We are not meant to do such preaching alone. Indeed we cannot. We desperately need the power of Christ’s Spirit in our lives and His unction each time we preach. After all, it is His Word and His Work. We are but His conduits. My fellow ministers of the Word, may our preaching always be coupled with unceasing reliance upon the same Holy Spirit who raised our Saviour from the dead, is even now raising men and women to life, and chooses to use our preaching to exalt Christ.
Let me learn of Paul
whose presence was mean,
his weakness great,
his utterance contemptible,
yet thou didst account him faithful and blessed.
Lord, let me lean on thee as he did,
and find my ministry thine.
The Westminster Confession of Faith and Catechisms (Lawrenceville, GA: Christian Education & Publications Committee of the Presbyterian Church in America, 2007), 312-13.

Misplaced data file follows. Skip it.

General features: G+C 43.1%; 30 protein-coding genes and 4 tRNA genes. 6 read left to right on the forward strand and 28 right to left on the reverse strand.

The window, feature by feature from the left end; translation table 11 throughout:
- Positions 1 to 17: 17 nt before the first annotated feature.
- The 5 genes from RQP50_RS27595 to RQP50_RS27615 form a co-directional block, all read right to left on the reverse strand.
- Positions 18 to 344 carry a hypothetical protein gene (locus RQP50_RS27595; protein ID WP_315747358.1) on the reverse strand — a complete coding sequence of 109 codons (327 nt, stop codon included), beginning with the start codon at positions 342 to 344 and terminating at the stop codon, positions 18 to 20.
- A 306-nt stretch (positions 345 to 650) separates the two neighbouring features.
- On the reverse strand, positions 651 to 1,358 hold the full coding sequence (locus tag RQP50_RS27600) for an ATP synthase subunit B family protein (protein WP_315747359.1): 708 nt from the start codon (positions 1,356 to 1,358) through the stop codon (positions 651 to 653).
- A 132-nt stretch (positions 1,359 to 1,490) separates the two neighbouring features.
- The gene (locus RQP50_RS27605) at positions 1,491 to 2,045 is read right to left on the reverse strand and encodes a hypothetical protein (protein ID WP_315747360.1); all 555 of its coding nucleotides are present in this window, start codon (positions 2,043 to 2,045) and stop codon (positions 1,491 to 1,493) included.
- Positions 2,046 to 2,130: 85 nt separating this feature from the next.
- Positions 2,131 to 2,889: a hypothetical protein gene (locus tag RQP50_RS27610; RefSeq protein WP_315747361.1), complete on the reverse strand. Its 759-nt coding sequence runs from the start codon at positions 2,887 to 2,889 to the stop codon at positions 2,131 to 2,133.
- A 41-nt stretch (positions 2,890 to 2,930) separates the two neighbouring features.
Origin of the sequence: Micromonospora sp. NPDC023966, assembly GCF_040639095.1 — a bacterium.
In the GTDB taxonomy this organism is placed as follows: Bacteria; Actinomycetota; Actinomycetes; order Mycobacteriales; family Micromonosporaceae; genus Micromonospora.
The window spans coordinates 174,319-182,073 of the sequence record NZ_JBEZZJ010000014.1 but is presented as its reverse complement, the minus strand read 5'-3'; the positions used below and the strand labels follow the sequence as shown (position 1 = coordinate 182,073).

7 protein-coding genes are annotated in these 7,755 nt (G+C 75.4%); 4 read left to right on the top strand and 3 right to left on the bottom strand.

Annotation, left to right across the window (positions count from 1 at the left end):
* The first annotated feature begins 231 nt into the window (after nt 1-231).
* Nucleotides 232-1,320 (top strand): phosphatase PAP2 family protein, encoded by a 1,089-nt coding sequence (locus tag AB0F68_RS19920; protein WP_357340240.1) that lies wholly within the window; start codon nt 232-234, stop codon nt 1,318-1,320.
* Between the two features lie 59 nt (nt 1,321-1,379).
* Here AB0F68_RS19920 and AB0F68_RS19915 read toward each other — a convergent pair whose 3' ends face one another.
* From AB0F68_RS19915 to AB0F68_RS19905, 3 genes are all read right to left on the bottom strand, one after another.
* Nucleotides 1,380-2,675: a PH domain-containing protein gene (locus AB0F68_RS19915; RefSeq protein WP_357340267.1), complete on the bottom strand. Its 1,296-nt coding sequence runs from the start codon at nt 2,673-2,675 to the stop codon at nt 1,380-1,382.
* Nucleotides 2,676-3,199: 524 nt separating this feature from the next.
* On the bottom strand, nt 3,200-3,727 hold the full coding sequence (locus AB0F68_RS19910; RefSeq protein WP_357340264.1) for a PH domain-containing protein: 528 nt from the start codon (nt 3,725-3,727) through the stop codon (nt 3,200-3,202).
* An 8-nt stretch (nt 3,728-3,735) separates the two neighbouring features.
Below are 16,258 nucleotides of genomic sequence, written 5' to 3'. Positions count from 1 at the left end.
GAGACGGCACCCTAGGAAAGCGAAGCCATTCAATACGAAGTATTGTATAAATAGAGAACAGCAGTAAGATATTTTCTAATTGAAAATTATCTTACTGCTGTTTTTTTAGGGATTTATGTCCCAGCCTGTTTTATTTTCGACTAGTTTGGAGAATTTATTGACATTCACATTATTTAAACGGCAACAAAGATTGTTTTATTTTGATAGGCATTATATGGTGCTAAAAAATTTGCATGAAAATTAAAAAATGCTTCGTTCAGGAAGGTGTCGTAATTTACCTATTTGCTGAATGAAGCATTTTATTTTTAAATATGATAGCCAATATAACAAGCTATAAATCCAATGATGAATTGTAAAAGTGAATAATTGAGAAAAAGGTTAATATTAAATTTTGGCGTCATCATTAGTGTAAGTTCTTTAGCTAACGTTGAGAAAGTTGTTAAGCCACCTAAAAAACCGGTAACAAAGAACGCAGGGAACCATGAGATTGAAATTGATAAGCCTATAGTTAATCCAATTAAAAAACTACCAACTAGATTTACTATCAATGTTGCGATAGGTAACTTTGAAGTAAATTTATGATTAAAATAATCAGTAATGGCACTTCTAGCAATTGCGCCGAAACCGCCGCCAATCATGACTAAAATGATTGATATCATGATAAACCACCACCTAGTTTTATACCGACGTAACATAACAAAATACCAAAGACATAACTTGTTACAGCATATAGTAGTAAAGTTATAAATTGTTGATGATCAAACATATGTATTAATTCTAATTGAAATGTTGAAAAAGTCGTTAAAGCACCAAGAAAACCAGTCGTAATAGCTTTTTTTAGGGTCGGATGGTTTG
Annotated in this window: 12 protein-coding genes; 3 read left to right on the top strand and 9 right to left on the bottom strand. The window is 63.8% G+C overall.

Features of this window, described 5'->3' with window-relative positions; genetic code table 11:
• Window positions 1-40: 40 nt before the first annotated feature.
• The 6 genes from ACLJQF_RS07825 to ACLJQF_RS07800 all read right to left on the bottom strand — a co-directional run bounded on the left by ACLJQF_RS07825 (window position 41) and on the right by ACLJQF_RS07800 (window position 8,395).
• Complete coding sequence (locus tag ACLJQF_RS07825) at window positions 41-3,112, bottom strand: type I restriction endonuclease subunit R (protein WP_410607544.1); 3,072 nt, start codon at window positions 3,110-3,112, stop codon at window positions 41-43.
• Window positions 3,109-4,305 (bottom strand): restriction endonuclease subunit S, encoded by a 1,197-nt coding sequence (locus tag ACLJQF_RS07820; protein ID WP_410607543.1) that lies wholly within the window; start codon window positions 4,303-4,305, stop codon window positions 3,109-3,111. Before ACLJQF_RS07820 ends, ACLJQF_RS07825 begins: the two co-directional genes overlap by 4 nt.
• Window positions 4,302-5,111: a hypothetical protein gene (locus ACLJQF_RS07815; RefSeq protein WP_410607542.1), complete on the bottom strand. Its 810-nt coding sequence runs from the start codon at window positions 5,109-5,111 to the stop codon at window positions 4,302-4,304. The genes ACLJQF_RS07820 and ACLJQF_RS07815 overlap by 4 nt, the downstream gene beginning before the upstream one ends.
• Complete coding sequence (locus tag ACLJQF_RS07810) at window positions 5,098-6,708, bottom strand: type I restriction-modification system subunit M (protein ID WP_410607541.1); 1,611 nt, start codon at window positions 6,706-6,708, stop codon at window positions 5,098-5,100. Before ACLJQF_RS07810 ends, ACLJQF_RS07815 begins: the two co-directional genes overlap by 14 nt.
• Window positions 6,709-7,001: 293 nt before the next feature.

Scripture repeatedly works the ideas of “Spirit” and “power” together. For example, see Isaiah 11:2, Micah 3:8, Ephesians 3:16, et al. Hence we will treat them together here for our purposes.
R. C. Sproul, The Whole Man in The Preacher and Preaching: Reviving the Art in the Twentieth Century, ed. Samuel T. Logan, Jr. (Phillipsburg, NJ: Presbyterian & Reformed Publishing Company, paperback ed., 2011), p. 125.
Taken from A Minister’s Confession in The Valley of Vision: a Collection of Puritan Prayers and Devotions (Edinburgh: Banner of Truth Trust, 2002), 340.